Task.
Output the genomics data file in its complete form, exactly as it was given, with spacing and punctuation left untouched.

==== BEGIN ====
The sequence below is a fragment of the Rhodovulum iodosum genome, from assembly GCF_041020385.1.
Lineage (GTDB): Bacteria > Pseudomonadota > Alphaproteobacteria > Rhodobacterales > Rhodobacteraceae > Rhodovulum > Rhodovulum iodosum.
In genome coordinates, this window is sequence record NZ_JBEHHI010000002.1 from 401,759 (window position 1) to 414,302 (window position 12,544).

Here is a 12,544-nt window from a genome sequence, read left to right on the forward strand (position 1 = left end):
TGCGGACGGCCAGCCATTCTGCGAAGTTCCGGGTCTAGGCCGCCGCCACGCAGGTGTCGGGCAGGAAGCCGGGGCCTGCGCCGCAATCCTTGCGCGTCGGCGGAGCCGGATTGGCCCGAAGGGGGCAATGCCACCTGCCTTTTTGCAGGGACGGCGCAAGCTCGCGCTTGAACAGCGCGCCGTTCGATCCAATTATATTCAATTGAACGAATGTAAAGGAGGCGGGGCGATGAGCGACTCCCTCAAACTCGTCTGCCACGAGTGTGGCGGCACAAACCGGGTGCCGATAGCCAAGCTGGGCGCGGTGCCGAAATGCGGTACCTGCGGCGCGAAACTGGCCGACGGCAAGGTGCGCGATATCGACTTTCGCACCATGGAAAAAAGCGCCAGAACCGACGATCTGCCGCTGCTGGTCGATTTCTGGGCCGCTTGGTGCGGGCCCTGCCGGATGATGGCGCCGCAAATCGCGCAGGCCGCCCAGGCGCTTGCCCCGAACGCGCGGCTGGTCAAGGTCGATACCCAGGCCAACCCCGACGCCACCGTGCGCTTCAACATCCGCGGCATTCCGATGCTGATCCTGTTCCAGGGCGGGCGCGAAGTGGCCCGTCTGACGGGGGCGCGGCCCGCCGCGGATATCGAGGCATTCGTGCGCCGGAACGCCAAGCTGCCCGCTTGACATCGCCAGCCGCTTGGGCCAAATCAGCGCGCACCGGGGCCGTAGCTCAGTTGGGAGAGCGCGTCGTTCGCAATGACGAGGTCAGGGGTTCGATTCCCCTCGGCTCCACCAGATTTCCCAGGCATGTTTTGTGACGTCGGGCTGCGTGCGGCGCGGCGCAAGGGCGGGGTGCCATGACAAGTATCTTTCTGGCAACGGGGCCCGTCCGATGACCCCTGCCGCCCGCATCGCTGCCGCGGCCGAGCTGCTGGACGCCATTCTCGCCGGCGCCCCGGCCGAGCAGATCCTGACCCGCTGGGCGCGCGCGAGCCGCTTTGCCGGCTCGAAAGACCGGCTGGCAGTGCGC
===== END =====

The sequence below is a fragment of the Rhodovulum iodosum genome, from assembly GCF_041020385.1.
Lineage (GTDB): Bacteria > Pseudomonadota > Alphaproteobacteria > Rhodobacterales > Rhodobacteraceae > Rhodovulum > Rhodovulum iodosum.
In genome coordinates, this window is sequence record NZ_JBEHHI010000002.1 from 401,759 (window position 1) to 414,302 (window position 12,544).

Here is a 12,544-nt window from a genome sequence, read left to right on the forward strand (position 1 = left end):
TGCGGACGGCCAGCCATTCTGCGAAGTTCCGGGTCTAGGCCGCCGCCACGCAGGTGTCGGGCAGGAAGCCGGGGCCTGCGCCGCAATCCTTGCGCGTCGGCGGAGCCGGATTGGCCCGAAGGGGGCAATGCCACCTGCCTTTTTGCAGGGACGGCGCAAGCTCGCGCTTGAACAGCGCGCCGTTCGATCCAATTATATTCAATTGAACGAATGTAAAGGAGGCGGGGCGATGAGCGACTCCCTCAAACTCGTCTGCCACGAGTGTGGCGGCACAAACCGGGTGCCGATAGCCAAGCTGGGCGCGGTGCCGAAATGCGGTACCTGCGGCGCGAAACTGGCCGACGGCAAGGTGCGCGATATCGACTTTCGCACCATGGAAAAAAGCGCCAGAACCGACGATCTGCCGCTGCTGGTCGATTTCTGGGCCGCTTGGTGCGGGCCCTGCCGGATGATGGCGCCGCAAATCGCGCAGGCCGCCCAGGCGCTTGCCCCGAACGCGCGGCTGGTCAAGGTCGATACCCAGGCCAACCCCGACGCCACCGTGCGCTTCAACATCCGCGGCATTCCGATGCTGATCCTGTTCCAGGGCGGGCGCGAAGTGGCCCGTCTGACGGGGGCGCGGCCCGCCGCGGATATCGAGGCATTCGTGCGCCGGAACGCCAAGCTGCCCGCTTGACATCGCCAGCCGCTTGGGCCAAATCAGCGCGCACCGGGGCCGTAGCTCAGTTGGGAGAGCGCGTCGTTCGCAATGACGAGGTCAGGGGTTCGATTCCCCTCGGCTCCACCAGATTTCCCAGGCATGTTTTGTGACGTCGGGCTGCGTGCGGCGCGGCGCAAGGGCGGGGTGCCATGACAAGTATCTTTCTGGCAACGGGGCCCGTCCGATGACCCCTGCCGCCCGCATCGCTGCCGCGGCCGAGCTGCTGGACGCCATTCTCGCCGGCGCCCCGGCCGAGCAGATCCTGACCCGCTGGGCGCGCGCGAGCCGCTTTGCCGGCTCGAAAGACCGGCTGGCAGTGCGC